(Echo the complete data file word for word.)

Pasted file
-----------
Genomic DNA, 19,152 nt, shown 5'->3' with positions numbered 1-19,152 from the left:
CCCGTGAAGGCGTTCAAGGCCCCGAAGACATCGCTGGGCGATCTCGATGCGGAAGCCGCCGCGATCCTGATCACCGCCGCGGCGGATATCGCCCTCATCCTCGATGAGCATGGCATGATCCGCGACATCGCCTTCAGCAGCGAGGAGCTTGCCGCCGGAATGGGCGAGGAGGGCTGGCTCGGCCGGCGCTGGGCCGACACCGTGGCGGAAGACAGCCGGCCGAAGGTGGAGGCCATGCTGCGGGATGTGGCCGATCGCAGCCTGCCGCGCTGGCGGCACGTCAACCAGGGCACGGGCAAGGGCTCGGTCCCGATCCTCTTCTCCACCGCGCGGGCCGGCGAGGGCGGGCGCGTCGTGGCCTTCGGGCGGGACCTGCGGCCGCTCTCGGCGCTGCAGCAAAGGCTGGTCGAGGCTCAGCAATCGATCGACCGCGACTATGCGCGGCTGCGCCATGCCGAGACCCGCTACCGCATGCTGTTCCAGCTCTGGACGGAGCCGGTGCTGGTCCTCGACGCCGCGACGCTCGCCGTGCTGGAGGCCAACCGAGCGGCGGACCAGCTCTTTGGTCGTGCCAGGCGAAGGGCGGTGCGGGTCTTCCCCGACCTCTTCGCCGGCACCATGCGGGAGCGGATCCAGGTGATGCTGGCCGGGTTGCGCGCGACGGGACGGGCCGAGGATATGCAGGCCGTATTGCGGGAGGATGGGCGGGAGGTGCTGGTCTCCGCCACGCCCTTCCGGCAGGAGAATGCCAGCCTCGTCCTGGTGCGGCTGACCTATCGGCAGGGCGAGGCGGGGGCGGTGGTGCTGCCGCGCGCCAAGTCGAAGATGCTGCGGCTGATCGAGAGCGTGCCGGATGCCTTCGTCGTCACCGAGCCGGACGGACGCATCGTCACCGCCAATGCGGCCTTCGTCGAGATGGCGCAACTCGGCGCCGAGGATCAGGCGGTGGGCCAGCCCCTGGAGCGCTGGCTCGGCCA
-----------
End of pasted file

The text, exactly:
Genomic DNA, 19,152 nt, shown 5'->3' with positions numbered 1-19,152 from the left:
CCCGTGAAGGCGTTCAAGGCCCCGAAGACATCGCTGGGCGATCTCGATGCGGAAGCCGCCGCGATCCTGATCACCGCCGCGGCGGATATCGCCCTCATCCTCGATGAGCATGGCATGATCCGCGACATCGCCTTCAGCAGCGAGGAGCTTGCCGCCGGAATGGGCGAGGAGGGCTGGCTCGGCCGGCGCTGGGCCGACACCGTGGCGGAAGACAGCCGGCCGAAGGTGGAGGCCATGCTGCGGGATGTGGCCGATCGCAGCCTGCCGCGCTGGCGGCACGTCAACCAGGGCACGGGCAAGGGCTCGGTCCCGATCCTCTTCTCCACCGCGCGGGCCGGCGAGGGCGGGCGCGTCGTGGCCTTCGGGCGGGACCTGCGGCCGCTCTCGGCGCTGCAGCAAAGGCTGGTCGAGGCTCAGCAATCGATCGACCGCGACTATGCGCGGCTGCGCCATGCCGAGACCCGCTACCGCATGCTGTTCCAGCTCTGGACGGAGCCGGTGCTGGTCCTCGACGCCGCGACGCTCGCCGTGCTGGAGGCCAACCGAGCGGCGGACCAGCTCTTTGGTCGTGCCAGGCGAAGGGCGGTGCGGGTCTTCCCCGACCTCTTCGCCGGCACCATGCGGGAGCGGATCCAGGTGATGCTGGCCGGGTTGCGCGCGACGGGACGGGCCGAGGATATGCAGGCCGTATTGCGGGAGGATGGGCGGGAGGTGCTGGTCTCCGCCACGCCCTTCCGGCAGGAGAATGCCAGCCTCGTCCTGGTGCGGCTGACCTATCGGCAGGGCGAGGCGGGGGCGGTGGTGCTGCCGCGCGCCAAGTCGAAGATGCTGCGGCTGATCGAGAGCGTGCCGGATGCCTTCGTCGTCACCGAGCCGGACGGACGCATCGTCACCGCCAATGCGGCCTTCGTCGAGATGGCGCAACTCGGCGCCGAGGATCAGGCGGTGGGCCAGCCCCTGGAGCGCTGGCTCGGCCA